1. Designed with all relevant considerations in mind
  2. Correctly installed
  3. Capable of constant water saturation and exposure to household chemicals (eg. cleaning products, toiletries etc)
  4. Perform adequately for the serviceable life of the bathroom cognisant of anticipated structural movement
  5. Cared for / maintained throughout its serviceable life (to prevent fixture penetrations through tiles and underlying membrane, to assess integrity of membrane system in the instance of damage to tile floor etc)

It is important to remember that there is generally 4 lines of defence to water escaping from a bathroom:

  1. The first line of defence is adequate falls. Adequate falls allow water to escape easily and prevent saturation.
  2. Waterstops
  3. Tiles (considered by AS 3740 to be water-resistant)
  4. Waterproof membrane

Bathroom Waterproof Membrane Systems / Types

A number of waterproof membrane systems are available for bathrooms (and internal wet areas in general) and can be classified according to elongation at breaking stress into three generalised categories: rigid, flexible and elastomeric. Each membrane type could be further split into sub-types based on material composition, each with its own advantages and disadvantages. Alternatively, waterproof membranes can be broadly categorised as either sheet membranes or liquid applied membranes.

A number of proprietary bathroom waterproofing products / systems are available on the market today that are economical and can be installed without removing tiles. Such products are significantly cheaper to implement and do have their place on the market, and, like any other product or system, have their advantages, disadvantages and limitations. The specifier / designer should be aware of the limitations and expectations of any system and design / specify accordingly. Whilst manufacturers are constantly improving product performance through R & D, it is noted that there is no single product or type of membrane system that represents the best solution in all circumstances.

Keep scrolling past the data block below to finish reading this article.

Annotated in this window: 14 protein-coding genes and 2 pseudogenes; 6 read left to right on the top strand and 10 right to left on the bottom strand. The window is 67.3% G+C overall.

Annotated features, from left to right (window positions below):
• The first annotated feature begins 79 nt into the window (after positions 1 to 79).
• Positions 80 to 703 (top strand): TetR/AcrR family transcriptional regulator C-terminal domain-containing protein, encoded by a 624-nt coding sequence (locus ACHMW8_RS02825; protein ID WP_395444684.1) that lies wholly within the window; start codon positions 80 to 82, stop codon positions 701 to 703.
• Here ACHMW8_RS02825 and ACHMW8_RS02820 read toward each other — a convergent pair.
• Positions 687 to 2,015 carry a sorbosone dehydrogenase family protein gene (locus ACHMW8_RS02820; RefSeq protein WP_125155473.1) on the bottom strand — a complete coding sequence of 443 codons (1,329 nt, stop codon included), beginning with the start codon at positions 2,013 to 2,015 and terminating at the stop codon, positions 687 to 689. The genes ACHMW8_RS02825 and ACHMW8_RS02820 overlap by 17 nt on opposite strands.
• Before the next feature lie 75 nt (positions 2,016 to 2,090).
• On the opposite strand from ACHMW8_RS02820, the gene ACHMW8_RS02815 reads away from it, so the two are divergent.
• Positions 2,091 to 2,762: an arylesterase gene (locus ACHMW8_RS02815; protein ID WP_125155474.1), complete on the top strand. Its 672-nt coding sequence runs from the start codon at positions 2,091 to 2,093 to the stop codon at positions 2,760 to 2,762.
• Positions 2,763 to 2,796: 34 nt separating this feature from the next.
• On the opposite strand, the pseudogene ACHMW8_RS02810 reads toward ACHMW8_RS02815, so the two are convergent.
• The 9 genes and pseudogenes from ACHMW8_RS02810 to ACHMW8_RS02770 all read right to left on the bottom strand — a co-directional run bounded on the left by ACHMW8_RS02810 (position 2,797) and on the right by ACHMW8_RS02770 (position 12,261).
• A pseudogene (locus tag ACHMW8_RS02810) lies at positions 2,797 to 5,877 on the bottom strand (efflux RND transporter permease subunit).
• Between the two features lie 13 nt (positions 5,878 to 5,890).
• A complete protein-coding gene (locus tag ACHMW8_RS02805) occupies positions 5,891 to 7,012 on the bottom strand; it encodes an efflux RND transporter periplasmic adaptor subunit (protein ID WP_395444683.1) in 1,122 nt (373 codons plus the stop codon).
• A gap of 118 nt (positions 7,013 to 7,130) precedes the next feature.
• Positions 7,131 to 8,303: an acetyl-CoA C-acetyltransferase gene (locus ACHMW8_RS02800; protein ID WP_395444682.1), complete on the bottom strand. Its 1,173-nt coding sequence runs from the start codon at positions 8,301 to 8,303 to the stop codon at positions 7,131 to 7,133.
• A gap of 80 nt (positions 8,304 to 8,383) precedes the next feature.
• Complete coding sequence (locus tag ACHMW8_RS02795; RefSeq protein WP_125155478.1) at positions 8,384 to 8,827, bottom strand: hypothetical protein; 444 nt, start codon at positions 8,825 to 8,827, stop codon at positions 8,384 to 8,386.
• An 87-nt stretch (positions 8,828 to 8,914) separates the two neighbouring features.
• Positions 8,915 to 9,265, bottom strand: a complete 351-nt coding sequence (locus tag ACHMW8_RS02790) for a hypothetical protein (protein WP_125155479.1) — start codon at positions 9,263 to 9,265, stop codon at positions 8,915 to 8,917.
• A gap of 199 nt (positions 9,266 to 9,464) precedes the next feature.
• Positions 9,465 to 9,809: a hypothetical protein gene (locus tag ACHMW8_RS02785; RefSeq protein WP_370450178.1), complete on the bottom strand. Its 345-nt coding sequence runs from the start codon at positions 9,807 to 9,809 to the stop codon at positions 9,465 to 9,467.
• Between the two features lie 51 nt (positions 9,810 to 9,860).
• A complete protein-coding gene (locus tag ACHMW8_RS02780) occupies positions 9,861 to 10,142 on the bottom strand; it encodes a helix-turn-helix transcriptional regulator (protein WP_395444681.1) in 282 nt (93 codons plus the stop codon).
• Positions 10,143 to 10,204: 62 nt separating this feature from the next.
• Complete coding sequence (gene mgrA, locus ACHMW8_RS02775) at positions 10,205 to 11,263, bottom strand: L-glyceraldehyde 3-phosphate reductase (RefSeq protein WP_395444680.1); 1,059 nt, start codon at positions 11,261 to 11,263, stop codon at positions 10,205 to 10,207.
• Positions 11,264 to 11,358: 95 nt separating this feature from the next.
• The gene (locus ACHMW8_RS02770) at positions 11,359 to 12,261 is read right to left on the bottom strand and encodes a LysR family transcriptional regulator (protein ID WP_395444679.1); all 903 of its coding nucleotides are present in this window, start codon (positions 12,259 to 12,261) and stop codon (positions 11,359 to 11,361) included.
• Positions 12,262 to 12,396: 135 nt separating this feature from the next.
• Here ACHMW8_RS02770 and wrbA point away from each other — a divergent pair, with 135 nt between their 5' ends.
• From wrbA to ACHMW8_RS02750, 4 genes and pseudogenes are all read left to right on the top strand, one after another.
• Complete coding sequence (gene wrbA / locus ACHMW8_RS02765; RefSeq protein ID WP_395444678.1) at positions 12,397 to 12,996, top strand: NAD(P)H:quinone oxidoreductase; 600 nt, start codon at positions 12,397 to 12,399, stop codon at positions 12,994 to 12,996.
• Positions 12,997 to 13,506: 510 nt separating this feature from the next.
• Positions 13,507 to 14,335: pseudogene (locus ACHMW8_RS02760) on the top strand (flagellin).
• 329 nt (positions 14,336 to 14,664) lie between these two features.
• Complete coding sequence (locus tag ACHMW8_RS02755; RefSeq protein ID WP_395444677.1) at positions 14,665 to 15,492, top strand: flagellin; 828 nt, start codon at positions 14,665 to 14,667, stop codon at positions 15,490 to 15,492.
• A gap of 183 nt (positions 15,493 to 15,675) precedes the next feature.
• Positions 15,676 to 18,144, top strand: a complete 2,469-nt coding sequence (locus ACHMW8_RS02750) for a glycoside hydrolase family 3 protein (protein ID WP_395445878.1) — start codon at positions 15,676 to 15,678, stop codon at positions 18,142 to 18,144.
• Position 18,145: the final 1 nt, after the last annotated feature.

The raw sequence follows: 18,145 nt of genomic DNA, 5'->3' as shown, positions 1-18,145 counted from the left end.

• Sheet membrane systems: come in a wide array of sheet materials including PVC, polymer modified bitumen and rubber based products
  • Liquid applied membranes: examples include polyurethane, polyester, cementitious, bituminous, acrylic, chlorinated rubber, epoxies. They can comprise single component or two-part systems. They may include reinforcing mats that help increase the breaking stress of the membrane usually at the expense of decreased ductility (elongation at breaking stress).
  • Rigid / prefabricated shower tray: prefabricated shower trays are typically constructed of sanitary grade acrylic, stainless steel, copper and other materials that are usually pressed or moulded to form a single component construction that is highly resistant to leaks, mould and is coated with a slip resistant finish.

As described above, there are lots of steps involved after a suspect leak is identified. Firstly, a structured investigation process should be undertaken to determine the exact source(s) of the leak. There is a multitude of potential causes if you find a potential leak and a misdiagnosis can be very costly.

Once a diagnosis has been made, substantial consideration should be made to the design of a remedial solution. This remedial solution should not be a single approach in every case, but should be project-specific. A remedial design should account for such things as:

  • the building type and construction
  • age of the building
  • use case (e.g. residential vs. boarding house vs. commercial, etc.)
  • reactivity of founding soils
  • anticipated building movement, deflection and creep

Every building is unique, and thats why a one-size-fits-all approach when it comes to a repair strategy just won't do.